Sarkozy arch rival announces presidential candidacy | Europe | News and current affairs from around the continent | DW | 12.12.2011

Visit the new DW website

Take a look at the beta version of dw.com. We're not done yet! Your opinion can help us make it better.

  1. Inhalt
  2. Navigation
  3. Weitere Inhalte
  4. Metanavigation
  5. Suche
  6. Choose from 30 Languages
Advertisement

Europe

Sarkozy arch rival announces presidential candidacy

Former French premier Dominique de Villepin has revealed he will stand as an independent candidate for the French presidency. The decision will see him take on bitter political rival and incumbent, Nicolas Sarkozy.

Former French Prime Minister Dominique de Villepin, left, with French President Nicolas Sarkozy in 2006

Villepin is a former party colleague of Sarkozy

Former French prime minister Dominique de Villepin announced his decision on Sunday to stand as a rival to President Nicolas Sarkozy in next year's presidential race.

"I have decided to be a candidate in the 2012 presidential election," he told French television channel TF1.

"Ten years is too long" for the country to be ruled by Sarkozy, he said, accusing the president of abandoning French interests and allowing France to be humiliated by financial markets.

The 58-year-old was Sarkozy's main rival for the leadership of the center right before the last election, in 2007. While he is not expected to win a large share of the vote, Villepin's presence on the ballot paper could damage Sarkozy's chances of re-election by splitting the conservative vote.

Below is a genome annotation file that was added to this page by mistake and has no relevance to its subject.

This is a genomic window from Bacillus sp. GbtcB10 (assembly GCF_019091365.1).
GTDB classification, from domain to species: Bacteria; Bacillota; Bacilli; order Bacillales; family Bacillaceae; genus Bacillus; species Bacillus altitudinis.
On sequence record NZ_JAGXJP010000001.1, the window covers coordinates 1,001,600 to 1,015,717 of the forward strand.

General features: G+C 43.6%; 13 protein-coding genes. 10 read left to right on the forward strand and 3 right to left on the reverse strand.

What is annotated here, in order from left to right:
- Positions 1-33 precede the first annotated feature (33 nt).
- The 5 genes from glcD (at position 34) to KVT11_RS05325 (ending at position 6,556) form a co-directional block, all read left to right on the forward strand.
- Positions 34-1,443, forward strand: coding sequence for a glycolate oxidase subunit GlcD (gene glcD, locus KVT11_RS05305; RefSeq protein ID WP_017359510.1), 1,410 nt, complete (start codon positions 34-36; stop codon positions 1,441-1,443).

Tiny fraction of vote

Pollsters LH2 said on Sunday said that Villepin was currently polling only one percent of the popular vote, down from two percent in its November 20 poll.

French far-right candidate Marine Le Pen

The far-right's Marine Le Pen is currently placed third in surveys

"I don't believe that the truth is on the right, on the left or in the center," Villepin told TF1. "I believe it's a mistake that in presidential elections we turn to political parties."

Villepin left Sarkozy's conservative UMP party in February and published a political manifesto of his own. In September, an appeals court cleared him of being part of a smear campaign against Sarkozy in the build-up to the 2007 presidential election.

Best known internationally for his opposition to the Iraq war at the United Nations in 2003, Villepin served as foreign minister under former French president Jaques Chirac from 2002 to 2004, and as prime minister from 2005 to 2007.

Hollande in front

Leading the polls is the Socialist candidate Francois Hollande on 31.5 percent, followed by Sarkozy on 26 percent and then the far-right National Front candidate Marine Le Pen on 13.5 percent.

On Monday, Hollande said that if elected as president next year, he would seek to renegotiate a deal agreed at a landmark EU summit last week

"Without economic growth we will achieve none of the targets on deficit reduction," Hollande told RTL radio. "This accord is not the right answer," he added. He said the deal should have allowed for a greater role for the European Central Bank and insurance of common government bonds in the eurozone.

European leadeers agreed last week to draft a new treaty for deeper economic integration in the eurozone, with a view to imposing stricter budget discipline among member states.

In recent weeks, popular centrist Francois Bayrou and former center-right defense minister Herve Morin also launched bids for the presidency.

The opening presidential election round is scheduled for April 22, with a possible second round on May 6 to be followed by parliamentary polls in June.

Author: Richard Connor, Joanna Impey (AFP, dpa, Reuters)
Editor: Ian P. Johnson

DW recommends